Now that the Oscars are over, how about a little fun...
You may not be surprised to learn that fit celebs like Heidi Klum, Channing Tatum, and Reese Witherspoon, as well as other-sport athletes like Apolo Ohno, Doug Flutie, and Marion Bartoli run on their off-time and even compete in marathons, but there are also a slew of stars you might never suspect of stepping into running shoes and pounding the pavement for fitness. Here are seven celebrities you probably didn't know were devoted to running.
Yeah, okay, he uttered the famously funny line, "We're going streaking!" before inciting a drunken, naked, and notably solo run to the quad in the movie "Old School". Does that make him a runner? No. But the fact that he completed the Boston Marathon in 2003, and with a time of 3:56, no less, certainly qualifies. If only he'd done it with Cheri Oteri in their cheerleader uniforms...
You've probably heard the phrase "never trust a thin cook", but that apparently doesn't apply to Bastianich, the restaurateur and winemaker who has notably been tapped as a judge on cooking competition "MasterChef". He started running in 2006 as a way to drop 50-plus pounds, ran his first New York City Marathon in 2007, and ended up with times of 3:42:36 in 2009 and 3:47:03 in 2011. He also competes in Iron Man triathlons.
Funnyman Hart can certainly run away with a crowd during his hilarious standup routines, but most people probably don't know he is also insanely fit and devoted to running. In fact, he graced the cover of Runner's World in 2016 after participating in the 24-hour Hood to Coast run in Oregon as part of a 12-person team.
The 199-mile race is run in segments, and Hart completed 18 miles of it. He has also partnered with Nike to sponsor "spontaneous 5Ks" and his "Move with Hart" campaign designed to motivate physical fitness.
You may know this gamine British actress as scheming Margeary Tyrell from "Game of Thrones", Irene Adler/Moriarty (aka Sherlock's love interest/#1 nemesis) from CBS's "Elementary", Anne Boleyn from "The Tudors", or from her turn as Capital filmographer-turned-rebel Cressida from "The Hunger Games" movies. Her impressive filmography is nothing compared to her dedication to running, though.
After completing the London Marathon in 2016 with a time of 3:51:21, she expressed displeasure for failing to surpass her 2014 time, which was 24 seconds faster. Still, she raised $7,200 for The National Society for the Prevention of Cruelty to Children's ChildLine service, so not a total loss.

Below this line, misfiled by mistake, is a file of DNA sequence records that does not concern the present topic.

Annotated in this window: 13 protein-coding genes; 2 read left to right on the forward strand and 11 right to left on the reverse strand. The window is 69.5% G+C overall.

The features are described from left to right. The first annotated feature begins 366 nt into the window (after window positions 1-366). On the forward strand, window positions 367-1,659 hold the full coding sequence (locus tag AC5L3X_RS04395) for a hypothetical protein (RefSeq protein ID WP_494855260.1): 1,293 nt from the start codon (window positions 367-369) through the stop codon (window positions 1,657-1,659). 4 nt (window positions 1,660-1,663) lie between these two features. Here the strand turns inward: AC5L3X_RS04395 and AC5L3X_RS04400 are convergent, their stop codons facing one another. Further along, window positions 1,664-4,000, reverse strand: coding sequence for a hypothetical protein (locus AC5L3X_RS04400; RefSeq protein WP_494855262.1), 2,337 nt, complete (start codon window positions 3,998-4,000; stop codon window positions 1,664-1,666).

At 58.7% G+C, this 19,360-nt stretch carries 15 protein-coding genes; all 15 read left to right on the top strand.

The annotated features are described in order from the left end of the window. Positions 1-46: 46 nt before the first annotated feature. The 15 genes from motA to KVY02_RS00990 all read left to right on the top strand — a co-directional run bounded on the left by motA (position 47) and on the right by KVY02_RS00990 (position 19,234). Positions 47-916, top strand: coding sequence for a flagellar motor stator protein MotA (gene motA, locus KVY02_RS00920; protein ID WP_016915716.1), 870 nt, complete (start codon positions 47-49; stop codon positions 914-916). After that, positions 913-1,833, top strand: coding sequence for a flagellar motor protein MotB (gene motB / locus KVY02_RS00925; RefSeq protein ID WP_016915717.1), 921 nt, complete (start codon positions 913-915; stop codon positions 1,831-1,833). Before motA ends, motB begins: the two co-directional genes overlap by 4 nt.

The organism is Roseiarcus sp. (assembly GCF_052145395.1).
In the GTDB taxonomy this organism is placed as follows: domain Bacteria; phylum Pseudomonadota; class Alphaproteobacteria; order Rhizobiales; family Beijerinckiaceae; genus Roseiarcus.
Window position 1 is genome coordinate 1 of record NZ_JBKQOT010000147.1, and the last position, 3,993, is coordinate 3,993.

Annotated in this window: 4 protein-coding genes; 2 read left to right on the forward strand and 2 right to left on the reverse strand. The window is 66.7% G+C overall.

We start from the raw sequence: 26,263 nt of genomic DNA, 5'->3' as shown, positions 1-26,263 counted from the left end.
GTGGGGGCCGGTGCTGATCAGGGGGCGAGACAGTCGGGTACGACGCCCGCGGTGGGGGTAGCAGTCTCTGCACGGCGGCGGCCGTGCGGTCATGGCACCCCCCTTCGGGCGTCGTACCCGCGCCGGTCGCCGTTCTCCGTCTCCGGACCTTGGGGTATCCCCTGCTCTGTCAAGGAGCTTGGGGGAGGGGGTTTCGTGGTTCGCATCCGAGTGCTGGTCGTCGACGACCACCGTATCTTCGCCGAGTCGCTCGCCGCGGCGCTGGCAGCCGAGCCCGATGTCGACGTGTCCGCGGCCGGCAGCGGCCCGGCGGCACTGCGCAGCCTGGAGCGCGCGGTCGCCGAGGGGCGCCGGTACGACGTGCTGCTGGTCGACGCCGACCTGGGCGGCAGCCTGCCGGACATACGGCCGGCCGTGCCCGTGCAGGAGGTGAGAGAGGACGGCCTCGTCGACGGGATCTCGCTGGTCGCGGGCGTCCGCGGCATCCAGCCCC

If you've followed Drew Carey's career from his time on "The Drew Carey Show", to his stint as the host of the relaunched "Whose Line Is It Anyway?", to his current gig as the host of "The Price is Right", you've probably noticed an incredible weight loss over time. In fact, he lost over 100 pounds, and as part of his journey, the former Marine Corps reservist participated in the Marine Corps Marathon in 2011, finishing with a time of 4:37:11.
This British songstress is better known for EDM beats and a half-shaved hairdo than she is for her fitness regimen, but it turns out running is a big part of her routine. She frequently hits the road for 5-6 mile runs, even when she's on the road, touring, and she sometimes hops of Facebook first to invite fans to join her for a jog. At home, she purportedly spends 25 minutes jogging to the gym instead of driving over for her workouts.
What's more, this is no hobby for the trim, platinum-selling songbird. She finished the Nike Women's Half Marathon in Washington, D.C. in 2013 with a fairly impressive time of 1:41:33, which placed her at 362 out of some 15,000 participants. She since became a brand ambassador for Nike.
In "The Goonies", he evaded capture by the gun-toting Fratellis, and much later he joined pal Frodo in "The Lord of the Rings" movies to evade capture by Sauron's orcish minions. In his real life, however, he's spent a lot of time running toward a finish line, first as a cross country runner in high school, and later running marathons, not to mention the JFK 50 Mile (twice). Astin actually credits running marathonswith helping him deal with the stresses of his mother's bi-polar disorder and being a child actor.
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So you want to be in the top 0.5%? You want to join that tiny percentage of people who have finished a marathon?
The good news is you can totally do it. All you have to do is follow these seven simple (not necessarily easy) steps:
We're back. I'm back. I know for a lot of you the gyms are closed or will be closed soon. But good news another great benefit of running is you can do it by yourself, you can do it outside and you don't need a lot of gear.
So I know it’s not much notice, but we've got to get moving. A new challenge starts on Monday, so get your head ready and let’s do this.